quote: Samsung is forbidden from suing back, for the most part, as most of its smartphone intellectual property are part of standards -- deep hardware inventions. But in today's patent climate, such innovations are considered diminuitive in value, compared to patenting abstract, ambiguous interface ideas.
quote: Also, Apple was willing to enter into a licensing agreement with HTC,
quote: After they sued them and had thier phones banned from being sold.
quote: There's no feasible technological alternative at present given that resistive touch would feel remarkably unresponsive by multitouch standards.
quote: Can anyone give any concrete example of a device of any sort made by anyone that they personally were prevented from buying because of any sort of restrictions caused by any sort of IP or patent legal action?
quote: Then there are those who seem to fret excessively about who pays who amongst very large corporations whose shares they don't own.
quote: People gave you some. You were wrong, now just shut up and go away. Everyone knows your agenda here!
quote: So far we only have two examples of actual product restraint that affected end users caused by IP have offered up. Neither seem to refer to the experience of inconvenience of the writers themselves.
quote: One, astonishingly, refers to a case involving film camera technology dating back to 1981! Was the writer of the comment even born then?
quote: And dear old 'sprockets' that king of rational discourse , with a story gleaned from the media but even he cannot give an example based on his own personal experience. He mentions a 'Feature removed from all devices' but fails to mention what it was and does not show that any end user even noticed it's omission.
quote: Then there are those who seem to fret excessively about who pays who amongst very large corporations whose shares they don't own. My argument is simple. This is a storm in a tea cup. Porn for those with strongly partisan tech company or platform affiliations but of little consequence in the wider real world. I repeat - all the patents and IP legal actions around mobile device technology in the last five years has had close to zero impact on end users. Across the globe customers can freely buy a wide range of devices such as phones, tablets and media players, from a wide range of companies and none of those buyers of devices are in any way restricted for choice by IP or patent law. If all IP and patent law was abolished tomorrow the price of those devices would not change by a cent. For consumers IP legal action and patent law are non-issues. Other than for the lawyers who make a living from it IP law only really matters for partisan obsessives in whom it seems to generate an unhealthy amount of passion and angst.
quote: Inconvenience of the writers? WTF?
quote: Neither of my cases refer to a camera patent so again WTF are you talking about.
quote: Apple made Samsung remove universal search so that the Google search bar in their phones couldn't do local searches anymore
quote: And how many customers, other than the IP law obsessed, actually noticed? My guess would be none.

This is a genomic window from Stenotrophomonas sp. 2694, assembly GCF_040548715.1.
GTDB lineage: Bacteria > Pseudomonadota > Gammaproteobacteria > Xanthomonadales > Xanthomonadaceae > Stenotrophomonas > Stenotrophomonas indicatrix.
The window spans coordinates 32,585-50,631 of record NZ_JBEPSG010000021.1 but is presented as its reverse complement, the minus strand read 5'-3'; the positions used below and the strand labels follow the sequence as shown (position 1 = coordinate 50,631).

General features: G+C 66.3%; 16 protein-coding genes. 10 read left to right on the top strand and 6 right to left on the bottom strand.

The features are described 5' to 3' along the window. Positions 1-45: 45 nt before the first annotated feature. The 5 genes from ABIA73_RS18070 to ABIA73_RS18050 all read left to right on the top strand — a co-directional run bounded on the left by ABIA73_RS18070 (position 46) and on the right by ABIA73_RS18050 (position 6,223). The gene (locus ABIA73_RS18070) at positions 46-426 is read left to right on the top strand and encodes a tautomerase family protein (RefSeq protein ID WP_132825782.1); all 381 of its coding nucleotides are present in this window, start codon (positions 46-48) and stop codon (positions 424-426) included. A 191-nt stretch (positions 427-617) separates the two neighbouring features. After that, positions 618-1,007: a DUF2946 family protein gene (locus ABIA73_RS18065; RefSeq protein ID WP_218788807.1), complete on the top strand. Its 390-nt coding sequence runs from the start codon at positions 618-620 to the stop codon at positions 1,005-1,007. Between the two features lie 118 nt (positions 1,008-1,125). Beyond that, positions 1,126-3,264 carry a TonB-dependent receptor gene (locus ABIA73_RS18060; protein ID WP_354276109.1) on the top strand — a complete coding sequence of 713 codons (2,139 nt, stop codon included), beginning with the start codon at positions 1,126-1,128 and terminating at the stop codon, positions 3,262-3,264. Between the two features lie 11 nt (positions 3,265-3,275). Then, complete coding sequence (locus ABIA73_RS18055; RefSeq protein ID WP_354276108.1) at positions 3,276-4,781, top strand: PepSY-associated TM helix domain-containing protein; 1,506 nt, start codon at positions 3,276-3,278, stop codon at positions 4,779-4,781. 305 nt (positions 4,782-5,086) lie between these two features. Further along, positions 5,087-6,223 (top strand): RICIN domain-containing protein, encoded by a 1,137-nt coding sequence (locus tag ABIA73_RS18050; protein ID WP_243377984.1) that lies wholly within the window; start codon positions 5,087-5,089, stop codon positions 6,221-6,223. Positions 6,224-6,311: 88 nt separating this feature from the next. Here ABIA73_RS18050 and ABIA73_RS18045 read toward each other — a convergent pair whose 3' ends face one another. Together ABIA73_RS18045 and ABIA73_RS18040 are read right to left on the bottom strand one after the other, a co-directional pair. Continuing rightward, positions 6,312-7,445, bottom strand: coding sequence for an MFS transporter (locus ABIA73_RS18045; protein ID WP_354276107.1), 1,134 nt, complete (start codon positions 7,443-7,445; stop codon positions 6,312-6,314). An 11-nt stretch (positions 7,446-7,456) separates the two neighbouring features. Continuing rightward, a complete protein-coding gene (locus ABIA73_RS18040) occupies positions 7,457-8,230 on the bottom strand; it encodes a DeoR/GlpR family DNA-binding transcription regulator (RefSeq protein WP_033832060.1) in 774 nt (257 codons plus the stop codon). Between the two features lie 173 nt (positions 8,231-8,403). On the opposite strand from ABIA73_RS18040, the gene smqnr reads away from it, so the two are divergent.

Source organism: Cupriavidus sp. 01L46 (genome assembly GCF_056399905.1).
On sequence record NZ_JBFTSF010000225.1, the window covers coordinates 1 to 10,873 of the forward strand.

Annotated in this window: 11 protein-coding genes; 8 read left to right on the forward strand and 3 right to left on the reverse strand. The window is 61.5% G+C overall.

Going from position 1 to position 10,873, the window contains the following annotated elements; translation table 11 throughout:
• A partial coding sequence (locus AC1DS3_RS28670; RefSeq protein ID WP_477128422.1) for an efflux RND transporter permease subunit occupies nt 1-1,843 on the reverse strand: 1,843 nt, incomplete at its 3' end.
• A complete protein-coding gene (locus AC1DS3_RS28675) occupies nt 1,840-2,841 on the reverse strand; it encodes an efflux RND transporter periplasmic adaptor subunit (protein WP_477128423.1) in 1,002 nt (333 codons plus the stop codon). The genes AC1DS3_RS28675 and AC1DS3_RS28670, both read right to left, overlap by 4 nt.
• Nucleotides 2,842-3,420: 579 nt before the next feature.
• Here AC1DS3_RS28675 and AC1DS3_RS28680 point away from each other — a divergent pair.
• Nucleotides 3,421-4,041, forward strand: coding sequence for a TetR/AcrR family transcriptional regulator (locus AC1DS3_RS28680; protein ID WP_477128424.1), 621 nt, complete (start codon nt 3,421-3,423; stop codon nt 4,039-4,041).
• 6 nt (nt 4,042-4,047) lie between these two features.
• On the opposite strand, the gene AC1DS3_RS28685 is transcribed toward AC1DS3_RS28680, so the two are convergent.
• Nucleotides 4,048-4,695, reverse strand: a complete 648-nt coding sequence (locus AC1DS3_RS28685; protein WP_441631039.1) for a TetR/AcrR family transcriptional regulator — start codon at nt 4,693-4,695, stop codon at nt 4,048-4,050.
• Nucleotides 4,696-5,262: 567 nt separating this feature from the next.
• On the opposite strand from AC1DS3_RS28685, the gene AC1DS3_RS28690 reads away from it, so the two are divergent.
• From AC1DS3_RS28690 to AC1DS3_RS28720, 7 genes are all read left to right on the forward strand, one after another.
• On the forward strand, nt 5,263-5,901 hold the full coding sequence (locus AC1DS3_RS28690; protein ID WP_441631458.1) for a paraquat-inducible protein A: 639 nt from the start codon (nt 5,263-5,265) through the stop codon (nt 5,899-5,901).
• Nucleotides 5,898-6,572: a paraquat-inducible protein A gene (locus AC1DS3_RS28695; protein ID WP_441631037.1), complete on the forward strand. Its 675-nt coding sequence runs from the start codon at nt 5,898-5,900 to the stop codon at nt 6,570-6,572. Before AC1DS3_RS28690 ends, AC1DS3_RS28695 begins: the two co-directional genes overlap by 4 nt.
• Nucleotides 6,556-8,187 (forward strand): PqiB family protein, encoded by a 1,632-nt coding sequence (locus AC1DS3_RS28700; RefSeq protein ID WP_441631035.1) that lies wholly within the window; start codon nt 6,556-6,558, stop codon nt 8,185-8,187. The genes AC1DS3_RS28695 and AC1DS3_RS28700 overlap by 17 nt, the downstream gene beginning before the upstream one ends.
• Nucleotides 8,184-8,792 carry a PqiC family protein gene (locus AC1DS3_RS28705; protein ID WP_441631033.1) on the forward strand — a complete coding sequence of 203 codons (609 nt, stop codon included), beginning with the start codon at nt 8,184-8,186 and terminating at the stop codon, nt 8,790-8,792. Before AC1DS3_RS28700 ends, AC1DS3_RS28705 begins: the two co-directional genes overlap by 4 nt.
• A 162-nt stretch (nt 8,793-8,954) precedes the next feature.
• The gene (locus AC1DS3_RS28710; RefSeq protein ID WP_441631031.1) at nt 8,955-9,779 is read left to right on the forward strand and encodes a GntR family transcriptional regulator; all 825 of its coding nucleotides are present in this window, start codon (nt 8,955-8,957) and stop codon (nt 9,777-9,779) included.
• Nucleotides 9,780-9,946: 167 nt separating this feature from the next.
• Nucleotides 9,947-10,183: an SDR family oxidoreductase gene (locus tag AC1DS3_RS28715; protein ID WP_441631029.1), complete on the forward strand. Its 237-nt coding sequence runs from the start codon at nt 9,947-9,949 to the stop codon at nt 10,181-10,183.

quote: So you state the number of users who don't notice universal search isn't available is "zero". First off I would like to know how you arrived at that one-sided prediction. Secondly just because the average user doesn't KNOW a feature was forcibly removed from their devices because of IP conflict, doesn't mean they wouldn't have benefited from it!
quote: Apple phobics addicted to high blood pressure lap this crap up, crap that DT will continue to serve to all covered in a lovely sauce of cheap journalism, but really you should just move on for the sake of your mental health (what's left of it).
quote: Can you read? And I don't mean recognize letters, can you follow a text?
quote: I made no claims in my post.
quote: A couple of examples have already been posted.
quote: Stupid me, how could I think this is about stifling competition when it is in fact a harmless case of extortion
quote: If that was true then your post was absolutely devoid of content and wasn't worth posting.
quote: And as it seems you yourself are 'unable to follow a text'
quote: He was asking for an example of how the 'stifled competition' you claim actually affected what you were able to buy.
quote: Do you have one?
quote: That's a false narrative. It requires a crystal ball to answer, and he knows it.
quote: It's impossible to quantify how much consumer choice and competition has been harmed
quote: For almost a month people couldn't purchase an HTC One X
quote: Do yourself a favor; if you want to have any credibility left here, shut up and concede that this was a major blow to an Apple competitor, and competition was momentarily stifled.
quote: Did YOU want to buy an HTC One X during that month?
quote: My point was simply that nobody was answering Tony's question.
quote: the actual impact of this is minimal.
quote: Okay if you want to play that game, yes, I sure did. Now what have you got to say to that?
quote: Give me a break, how childish is this argument? It's myopic in the extreme. There's a lot more to this than some cheery picked sample of personal experiences.
quote: Nice try, your real purpose is far more transparent.
quote: That's speculation, the ruling just came down. It *probably* will be, but nobody can truly say what the impact will be yet.